The Dart Awards for Excellence in Coverage of Trauma honor the most sensitive, thoughtful and ethical reporting on survivors of traumatic events.
This year's Dart Awards went to the Las Vegas Sun for Grace Through Grief: A Shattered Family Recovers and This American Life for Harper High School: Parts I and II. Honorable mentions went to More Magazine and the New York Times Magazine. Join us on May 8 to mark the Dart Awards 20th Anniversary and to celebrate this year's winners!
The Dart Awards for Excellence in Coverage of Trauma honor innovative, ethical and effective reporting of human tragedy across all media platforms.
The Dart Awards for Excellence in Coverage of Trauma honor innovative, ethical and effective reporting of human tragedy across all media platforms. The deadline to submit is Wednesday January 29, 2014 at 11:59 PM. Click here for submission guidlines, and click here to submit your entry.
Two sets of Dart Award-winning writers and editors describe how they tackled their complicated stories, and reveal a common secret weapon: a (large) paper outline.
Winners and judges of the Dart Awards for Excellence in Coverage of Trauma break down the process behind three exemplary stories.
This stark two-part radio series follows students, school staff and families as they confront and cope with the deeply disruptive impact of gun violence on their everyday lives. The series offers revelatory insights into gang geography, youth culture, the corrosive impact of trauma and the overwhelming limitations to stemming the tide of violence. Judges called “Harper High School” “profoundly moving” and “extraordinarily comprehensive and compassionate” in its complexity. Originally broadcasted on NPR in February 2013.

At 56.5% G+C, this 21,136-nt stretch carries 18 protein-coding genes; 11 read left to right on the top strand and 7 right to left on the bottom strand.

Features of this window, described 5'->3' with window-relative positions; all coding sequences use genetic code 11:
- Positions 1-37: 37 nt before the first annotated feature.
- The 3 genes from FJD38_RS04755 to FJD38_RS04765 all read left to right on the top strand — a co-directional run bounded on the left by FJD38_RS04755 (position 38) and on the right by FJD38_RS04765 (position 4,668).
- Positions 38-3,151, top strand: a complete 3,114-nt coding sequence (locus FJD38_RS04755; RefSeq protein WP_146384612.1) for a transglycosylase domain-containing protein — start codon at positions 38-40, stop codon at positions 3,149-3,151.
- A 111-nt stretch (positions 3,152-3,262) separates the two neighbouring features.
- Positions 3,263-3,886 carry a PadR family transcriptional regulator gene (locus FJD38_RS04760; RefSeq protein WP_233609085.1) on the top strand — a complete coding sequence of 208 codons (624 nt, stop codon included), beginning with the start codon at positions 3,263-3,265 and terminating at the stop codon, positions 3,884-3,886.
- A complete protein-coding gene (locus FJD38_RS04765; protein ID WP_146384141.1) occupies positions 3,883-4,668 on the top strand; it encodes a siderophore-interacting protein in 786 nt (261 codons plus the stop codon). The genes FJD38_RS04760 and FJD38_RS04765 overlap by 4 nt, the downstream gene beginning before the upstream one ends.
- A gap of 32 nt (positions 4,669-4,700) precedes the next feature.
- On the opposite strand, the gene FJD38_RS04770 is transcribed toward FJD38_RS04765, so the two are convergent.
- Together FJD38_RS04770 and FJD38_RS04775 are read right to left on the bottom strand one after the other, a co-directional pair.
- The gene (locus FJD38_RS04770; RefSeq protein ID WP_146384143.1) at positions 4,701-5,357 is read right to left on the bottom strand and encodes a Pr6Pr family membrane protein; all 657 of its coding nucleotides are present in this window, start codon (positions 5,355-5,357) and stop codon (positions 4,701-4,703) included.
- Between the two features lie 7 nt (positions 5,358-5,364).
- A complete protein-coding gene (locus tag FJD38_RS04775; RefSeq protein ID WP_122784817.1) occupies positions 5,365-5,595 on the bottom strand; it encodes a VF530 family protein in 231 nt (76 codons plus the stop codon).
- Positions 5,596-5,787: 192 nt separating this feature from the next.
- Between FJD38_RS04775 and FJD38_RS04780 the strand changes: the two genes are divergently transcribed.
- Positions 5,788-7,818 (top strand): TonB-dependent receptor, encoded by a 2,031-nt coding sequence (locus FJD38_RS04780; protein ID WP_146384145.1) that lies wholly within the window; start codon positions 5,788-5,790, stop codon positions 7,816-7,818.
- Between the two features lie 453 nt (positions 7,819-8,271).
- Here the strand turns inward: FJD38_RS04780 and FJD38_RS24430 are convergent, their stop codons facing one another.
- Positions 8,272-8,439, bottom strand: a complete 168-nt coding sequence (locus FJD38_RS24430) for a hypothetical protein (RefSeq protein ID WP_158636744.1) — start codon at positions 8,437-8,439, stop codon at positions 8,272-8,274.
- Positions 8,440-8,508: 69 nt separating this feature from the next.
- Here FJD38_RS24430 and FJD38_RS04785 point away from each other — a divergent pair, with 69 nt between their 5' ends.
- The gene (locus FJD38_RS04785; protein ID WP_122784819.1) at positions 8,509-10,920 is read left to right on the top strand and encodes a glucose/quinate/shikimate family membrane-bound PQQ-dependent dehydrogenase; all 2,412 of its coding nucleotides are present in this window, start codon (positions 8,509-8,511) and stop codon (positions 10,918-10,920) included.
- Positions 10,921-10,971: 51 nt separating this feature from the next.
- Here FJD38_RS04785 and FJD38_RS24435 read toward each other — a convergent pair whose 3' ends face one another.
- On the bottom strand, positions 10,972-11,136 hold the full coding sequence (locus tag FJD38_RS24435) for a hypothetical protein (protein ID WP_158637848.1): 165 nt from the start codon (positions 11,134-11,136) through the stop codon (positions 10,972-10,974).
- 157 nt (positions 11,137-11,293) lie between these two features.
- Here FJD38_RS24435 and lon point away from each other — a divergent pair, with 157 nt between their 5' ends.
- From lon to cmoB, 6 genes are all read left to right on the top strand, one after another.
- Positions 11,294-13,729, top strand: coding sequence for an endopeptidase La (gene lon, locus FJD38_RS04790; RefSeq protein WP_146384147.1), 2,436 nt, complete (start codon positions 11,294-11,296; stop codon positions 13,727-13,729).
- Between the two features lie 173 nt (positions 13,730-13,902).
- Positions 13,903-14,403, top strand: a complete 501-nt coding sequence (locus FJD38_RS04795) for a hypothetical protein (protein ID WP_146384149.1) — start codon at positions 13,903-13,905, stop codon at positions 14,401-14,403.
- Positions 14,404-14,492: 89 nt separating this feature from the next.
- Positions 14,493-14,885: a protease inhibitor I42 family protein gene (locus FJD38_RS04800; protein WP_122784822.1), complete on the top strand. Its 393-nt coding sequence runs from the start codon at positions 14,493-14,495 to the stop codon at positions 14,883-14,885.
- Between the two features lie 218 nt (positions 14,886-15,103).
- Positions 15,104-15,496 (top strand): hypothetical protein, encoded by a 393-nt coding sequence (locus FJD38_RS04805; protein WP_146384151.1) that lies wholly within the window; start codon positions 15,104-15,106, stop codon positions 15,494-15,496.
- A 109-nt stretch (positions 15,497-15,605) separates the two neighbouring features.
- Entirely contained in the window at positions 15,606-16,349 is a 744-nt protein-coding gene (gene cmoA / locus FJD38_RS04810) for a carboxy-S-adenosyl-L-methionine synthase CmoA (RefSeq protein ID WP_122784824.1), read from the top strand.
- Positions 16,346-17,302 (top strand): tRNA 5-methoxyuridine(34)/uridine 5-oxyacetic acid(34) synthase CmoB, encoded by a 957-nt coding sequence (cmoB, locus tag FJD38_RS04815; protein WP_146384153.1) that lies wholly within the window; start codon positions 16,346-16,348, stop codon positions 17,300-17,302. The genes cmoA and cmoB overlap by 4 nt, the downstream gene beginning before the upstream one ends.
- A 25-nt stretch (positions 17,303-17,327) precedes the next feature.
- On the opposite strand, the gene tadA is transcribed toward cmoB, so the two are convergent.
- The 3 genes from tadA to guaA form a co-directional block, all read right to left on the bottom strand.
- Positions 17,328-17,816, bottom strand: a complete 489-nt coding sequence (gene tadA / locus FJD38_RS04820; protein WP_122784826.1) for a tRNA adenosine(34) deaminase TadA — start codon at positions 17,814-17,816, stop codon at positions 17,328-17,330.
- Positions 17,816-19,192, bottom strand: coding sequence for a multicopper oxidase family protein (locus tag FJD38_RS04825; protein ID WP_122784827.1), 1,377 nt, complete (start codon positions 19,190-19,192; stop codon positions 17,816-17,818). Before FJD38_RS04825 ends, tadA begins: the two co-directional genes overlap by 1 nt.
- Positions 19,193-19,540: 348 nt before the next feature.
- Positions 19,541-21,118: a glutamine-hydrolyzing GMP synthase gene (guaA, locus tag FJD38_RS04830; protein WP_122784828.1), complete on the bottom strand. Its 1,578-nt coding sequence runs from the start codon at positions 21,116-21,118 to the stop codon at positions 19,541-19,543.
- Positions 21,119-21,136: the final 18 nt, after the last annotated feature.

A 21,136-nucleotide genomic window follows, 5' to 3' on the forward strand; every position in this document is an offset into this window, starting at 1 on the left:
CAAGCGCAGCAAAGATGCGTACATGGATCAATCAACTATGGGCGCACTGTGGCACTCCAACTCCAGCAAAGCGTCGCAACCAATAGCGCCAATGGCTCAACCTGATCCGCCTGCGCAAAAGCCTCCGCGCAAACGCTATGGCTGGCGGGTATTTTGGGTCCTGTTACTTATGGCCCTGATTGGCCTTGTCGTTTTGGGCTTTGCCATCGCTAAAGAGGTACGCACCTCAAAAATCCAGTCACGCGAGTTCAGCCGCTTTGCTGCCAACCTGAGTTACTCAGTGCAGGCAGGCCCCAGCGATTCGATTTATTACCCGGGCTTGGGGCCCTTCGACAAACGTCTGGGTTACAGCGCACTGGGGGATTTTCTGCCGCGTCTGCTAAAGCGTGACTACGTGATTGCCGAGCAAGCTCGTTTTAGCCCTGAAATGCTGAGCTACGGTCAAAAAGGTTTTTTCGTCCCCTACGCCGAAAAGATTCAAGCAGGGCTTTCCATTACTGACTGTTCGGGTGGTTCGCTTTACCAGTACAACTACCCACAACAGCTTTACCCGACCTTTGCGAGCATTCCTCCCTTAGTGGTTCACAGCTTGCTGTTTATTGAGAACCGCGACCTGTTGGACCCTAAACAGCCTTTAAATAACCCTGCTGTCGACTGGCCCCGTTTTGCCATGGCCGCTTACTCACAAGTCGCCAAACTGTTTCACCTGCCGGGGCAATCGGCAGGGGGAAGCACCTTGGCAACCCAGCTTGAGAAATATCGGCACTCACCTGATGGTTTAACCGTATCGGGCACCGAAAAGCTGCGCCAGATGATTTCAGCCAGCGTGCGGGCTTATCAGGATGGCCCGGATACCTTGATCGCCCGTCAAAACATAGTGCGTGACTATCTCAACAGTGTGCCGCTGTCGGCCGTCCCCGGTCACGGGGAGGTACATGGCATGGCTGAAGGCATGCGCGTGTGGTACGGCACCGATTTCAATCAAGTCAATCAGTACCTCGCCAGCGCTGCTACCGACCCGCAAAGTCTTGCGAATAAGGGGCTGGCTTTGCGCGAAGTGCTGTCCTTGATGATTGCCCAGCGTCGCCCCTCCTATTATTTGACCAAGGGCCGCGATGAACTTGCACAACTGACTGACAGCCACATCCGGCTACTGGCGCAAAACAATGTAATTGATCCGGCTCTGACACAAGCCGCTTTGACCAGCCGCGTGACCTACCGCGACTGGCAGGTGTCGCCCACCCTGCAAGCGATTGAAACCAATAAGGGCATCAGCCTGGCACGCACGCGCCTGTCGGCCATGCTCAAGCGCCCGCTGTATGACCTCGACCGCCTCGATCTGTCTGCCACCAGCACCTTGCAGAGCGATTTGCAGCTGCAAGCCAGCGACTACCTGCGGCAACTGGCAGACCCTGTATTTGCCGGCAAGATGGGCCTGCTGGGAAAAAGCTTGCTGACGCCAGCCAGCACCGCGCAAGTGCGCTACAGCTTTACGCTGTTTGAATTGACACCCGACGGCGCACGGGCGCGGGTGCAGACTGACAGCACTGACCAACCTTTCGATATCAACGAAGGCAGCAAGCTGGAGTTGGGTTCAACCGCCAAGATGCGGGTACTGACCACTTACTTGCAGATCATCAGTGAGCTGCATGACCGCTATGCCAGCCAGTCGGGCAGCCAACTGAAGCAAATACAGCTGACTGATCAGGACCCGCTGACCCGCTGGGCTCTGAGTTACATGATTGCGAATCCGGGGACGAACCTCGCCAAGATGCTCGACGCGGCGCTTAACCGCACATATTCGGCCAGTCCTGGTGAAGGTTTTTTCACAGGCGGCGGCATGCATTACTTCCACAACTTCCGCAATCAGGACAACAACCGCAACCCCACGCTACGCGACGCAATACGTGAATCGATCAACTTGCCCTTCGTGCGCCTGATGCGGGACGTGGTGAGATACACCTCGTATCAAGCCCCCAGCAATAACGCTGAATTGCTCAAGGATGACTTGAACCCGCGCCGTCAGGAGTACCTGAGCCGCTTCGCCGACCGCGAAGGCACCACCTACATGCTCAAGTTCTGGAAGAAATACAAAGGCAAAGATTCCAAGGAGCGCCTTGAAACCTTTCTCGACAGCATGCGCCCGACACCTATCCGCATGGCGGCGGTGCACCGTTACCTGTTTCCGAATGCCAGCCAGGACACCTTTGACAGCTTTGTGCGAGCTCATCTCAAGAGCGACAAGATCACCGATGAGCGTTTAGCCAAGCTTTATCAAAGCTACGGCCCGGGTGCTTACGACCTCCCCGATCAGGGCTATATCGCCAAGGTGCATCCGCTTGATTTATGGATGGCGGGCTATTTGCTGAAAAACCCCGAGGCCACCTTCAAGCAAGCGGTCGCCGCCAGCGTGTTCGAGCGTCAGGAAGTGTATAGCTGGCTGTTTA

This intimate seven-part print and multimedia series tells the story of Arturo Martinez, who suffered life-threatening injuries after an intruder broke into his house and sexually assaulted and murdered his wife and daughter while the rest of the family slept. Judges called "Grace Through Grief" a “deeply reported and inspiring portrayal of a family in the aftermath of horror.” Originally published in the Las Vegas Sun in April, 2013.
This American Life, ProPublica and Fundación MEPI collaborated to produce a stunning and powerful story in multiple formats that uncovers a 1982 massacre of a village in Guatemala. There were only two known survivors. Thirty years later, Oscar Ramirez, living in Boston, got a call from a woman who told him he was one of them. "Finding Oscar" and "What Happened at Dos Erres" were both originally published in May, 2012.
This powerful and poignant multimedia series tells the story of Davien Graham, who was 16-years old when he was shot by a Latino gang member for being black. With dignity, insight and compassion, the series documents Davien’s life over the course of five years – from his hospital bed to his new life as a paraplegic, through the trial and conviction of his shooter and beyond. Judges called “Standing Up” a “tour de force," “resonating at the highest level of journalistic excellence.” Originally published in the Los Angeles Times in November, 2012.
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The Dart Center is a project of the Columbia University Graduate School of Journalism.